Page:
First of all, the place of marriage is not relevant, so long as it was a legally valid marriage under the laws of the place where the marriage took place.
If you both reside in the US, then the next step is figuring out what state should have jurisdiction. If you both live in California, then the answer is clearly California. If you live in two states, then you can discuss this between you, and you may want to consult with attorneys from the two jurisdictions to see what the differences in their laws and procedures might be.
If you are getting a divorce in California by "mutual consent," then the next question is whether by "mutual consent" you mean the entire agreement or simply mutually wanting to get divorced. Because you do not need mutual consent merely to get divorced, it only takes one person to do that.
One of you will have to file for a divorce. The other could/should file a Response, but oftentimes they don't, they just let the court enter their default.
You will have to exchange lists of your assets, debts, and expenses. This is called your Preliminary Declarations of Disclosure.
If you have terms upon which you agree, then you will need to put them into a Marital Settlement Agreement. You will have several key points that you MUST address, especially in view of the fact that you have a child; if you miss them, your proposed judgment will be rejected.
There is a good deal of other paperwork that needs to be done, as well, but this is the most difficult of them.
You can find guidance on the court's website (http://www.scscourt.org/self_help/family/family_help.shtml) or you can hire a paralegal to prepare papers for you, or you can hire an attorney who could also give you legal advice (which a paralegal cannot do).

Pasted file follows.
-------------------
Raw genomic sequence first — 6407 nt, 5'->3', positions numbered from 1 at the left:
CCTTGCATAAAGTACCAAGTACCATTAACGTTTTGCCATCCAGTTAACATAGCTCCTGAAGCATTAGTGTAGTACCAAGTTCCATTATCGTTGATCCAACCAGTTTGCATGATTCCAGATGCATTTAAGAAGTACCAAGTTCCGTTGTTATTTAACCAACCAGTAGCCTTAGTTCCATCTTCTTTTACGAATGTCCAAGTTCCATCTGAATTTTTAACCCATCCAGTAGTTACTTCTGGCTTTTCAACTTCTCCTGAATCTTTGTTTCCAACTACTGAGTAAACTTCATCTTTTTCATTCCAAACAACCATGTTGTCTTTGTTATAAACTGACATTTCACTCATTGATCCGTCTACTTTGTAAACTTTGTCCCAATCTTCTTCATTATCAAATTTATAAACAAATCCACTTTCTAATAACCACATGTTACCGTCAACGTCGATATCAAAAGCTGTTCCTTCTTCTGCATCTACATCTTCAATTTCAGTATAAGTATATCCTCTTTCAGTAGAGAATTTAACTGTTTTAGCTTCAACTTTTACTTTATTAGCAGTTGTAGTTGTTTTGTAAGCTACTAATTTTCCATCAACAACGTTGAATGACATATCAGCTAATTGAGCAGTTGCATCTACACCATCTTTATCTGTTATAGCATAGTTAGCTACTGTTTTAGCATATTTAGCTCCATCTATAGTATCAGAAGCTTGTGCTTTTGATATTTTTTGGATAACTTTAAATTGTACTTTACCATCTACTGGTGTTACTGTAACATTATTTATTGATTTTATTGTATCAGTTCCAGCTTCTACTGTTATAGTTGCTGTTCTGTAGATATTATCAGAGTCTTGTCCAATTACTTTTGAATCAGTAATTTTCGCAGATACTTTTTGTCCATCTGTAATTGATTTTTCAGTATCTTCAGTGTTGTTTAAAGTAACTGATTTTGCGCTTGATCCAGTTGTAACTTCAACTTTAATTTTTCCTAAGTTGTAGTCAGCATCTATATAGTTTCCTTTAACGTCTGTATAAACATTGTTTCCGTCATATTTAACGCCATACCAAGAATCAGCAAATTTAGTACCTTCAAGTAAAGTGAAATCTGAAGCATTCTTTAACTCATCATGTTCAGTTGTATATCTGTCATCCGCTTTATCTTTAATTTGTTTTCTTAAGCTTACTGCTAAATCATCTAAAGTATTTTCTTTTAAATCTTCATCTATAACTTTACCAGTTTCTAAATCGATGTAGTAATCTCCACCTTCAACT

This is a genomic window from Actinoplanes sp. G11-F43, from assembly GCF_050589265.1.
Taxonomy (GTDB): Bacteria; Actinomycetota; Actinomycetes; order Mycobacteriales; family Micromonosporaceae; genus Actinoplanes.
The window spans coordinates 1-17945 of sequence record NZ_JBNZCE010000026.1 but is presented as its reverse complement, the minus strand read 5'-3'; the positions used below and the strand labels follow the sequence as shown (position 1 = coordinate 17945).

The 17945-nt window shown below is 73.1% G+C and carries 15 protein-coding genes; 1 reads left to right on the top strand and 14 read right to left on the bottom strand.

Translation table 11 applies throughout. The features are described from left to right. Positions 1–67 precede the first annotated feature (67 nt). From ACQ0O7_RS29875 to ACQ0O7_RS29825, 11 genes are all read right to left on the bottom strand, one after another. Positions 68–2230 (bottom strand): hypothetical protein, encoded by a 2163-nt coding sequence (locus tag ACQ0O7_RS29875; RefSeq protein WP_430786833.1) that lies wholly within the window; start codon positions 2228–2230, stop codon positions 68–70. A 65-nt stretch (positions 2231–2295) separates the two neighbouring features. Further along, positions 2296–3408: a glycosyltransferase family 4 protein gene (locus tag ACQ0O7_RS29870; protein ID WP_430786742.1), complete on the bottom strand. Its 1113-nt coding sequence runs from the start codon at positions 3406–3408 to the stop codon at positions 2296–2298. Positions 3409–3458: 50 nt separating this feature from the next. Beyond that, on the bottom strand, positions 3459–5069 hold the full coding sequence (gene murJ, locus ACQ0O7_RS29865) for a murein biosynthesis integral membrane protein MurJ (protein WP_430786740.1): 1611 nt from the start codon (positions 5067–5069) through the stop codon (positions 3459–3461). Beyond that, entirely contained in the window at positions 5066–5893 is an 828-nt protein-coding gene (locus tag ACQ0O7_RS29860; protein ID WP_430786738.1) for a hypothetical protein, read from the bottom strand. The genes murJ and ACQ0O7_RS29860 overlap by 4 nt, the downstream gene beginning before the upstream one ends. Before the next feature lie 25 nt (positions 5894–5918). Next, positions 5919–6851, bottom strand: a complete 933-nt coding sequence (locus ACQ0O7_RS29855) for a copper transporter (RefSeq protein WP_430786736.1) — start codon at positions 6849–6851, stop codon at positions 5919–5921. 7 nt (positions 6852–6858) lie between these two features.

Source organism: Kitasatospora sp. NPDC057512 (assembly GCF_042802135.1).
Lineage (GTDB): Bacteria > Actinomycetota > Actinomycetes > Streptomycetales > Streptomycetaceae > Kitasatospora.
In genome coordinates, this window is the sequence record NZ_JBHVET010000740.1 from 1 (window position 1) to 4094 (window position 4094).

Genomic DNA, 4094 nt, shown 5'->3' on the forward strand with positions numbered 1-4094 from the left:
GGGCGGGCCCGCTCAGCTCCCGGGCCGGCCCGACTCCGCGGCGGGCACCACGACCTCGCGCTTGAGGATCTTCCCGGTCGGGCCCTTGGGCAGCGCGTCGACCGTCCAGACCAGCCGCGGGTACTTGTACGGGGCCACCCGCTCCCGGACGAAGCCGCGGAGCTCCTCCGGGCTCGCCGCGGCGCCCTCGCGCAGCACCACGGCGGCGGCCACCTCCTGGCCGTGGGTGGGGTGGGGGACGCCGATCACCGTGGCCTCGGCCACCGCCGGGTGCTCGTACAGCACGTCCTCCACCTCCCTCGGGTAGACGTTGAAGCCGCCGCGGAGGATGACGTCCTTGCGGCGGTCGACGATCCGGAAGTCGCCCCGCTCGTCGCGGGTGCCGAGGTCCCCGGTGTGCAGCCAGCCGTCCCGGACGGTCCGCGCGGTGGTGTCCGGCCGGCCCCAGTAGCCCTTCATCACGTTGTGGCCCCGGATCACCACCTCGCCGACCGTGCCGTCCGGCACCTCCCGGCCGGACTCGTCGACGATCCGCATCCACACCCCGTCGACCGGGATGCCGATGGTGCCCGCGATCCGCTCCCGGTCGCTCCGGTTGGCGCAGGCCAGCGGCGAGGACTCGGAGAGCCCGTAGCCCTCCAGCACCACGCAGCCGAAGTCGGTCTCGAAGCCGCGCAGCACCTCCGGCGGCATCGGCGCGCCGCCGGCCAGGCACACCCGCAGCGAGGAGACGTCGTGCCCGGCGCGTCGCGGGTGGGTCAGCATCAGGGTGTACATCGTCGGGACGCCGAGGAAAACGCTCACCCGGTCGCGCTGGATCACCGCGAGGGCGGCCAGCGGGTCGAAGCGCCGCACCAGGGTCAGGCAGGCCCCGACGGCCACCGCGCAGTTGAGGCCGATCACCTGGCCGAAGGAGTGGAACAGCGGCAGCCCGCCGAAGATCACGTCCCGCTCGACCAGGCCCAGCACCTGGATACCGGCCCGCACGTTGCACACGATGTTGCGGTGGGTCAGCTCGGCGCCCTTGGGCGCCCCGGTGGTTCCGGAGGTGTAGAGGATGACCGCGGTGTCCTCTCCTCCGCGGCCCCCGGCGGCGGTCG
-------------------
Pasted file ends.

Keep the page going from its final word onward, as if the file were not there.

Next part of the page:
Legal disclaimer: The response given is not intended to create, nor does it create an ongoing duty to respond to questions. The response does not form an attorney-client relationship, nor is it intended to be anything other than the educated opinion of the author. It should not be relied upon as legal advice. The response given is based upon the limited facts provided by the person asking the question. To the extent additional or different facts exist, the response might possibly change. Attorney is licensed to practice law only in the State of California. Responses are based solely on California law unless stated otherwise.
You can file the divorce here in CA if you have been a legal resident here in CA for at least 6 months prior to filing the divorce. You don't need to be a citizen here and your marriage in India does not make a difference regarding filing here in CA. As to India's recognition, that is a question for someone who is licensed to practice law in India.
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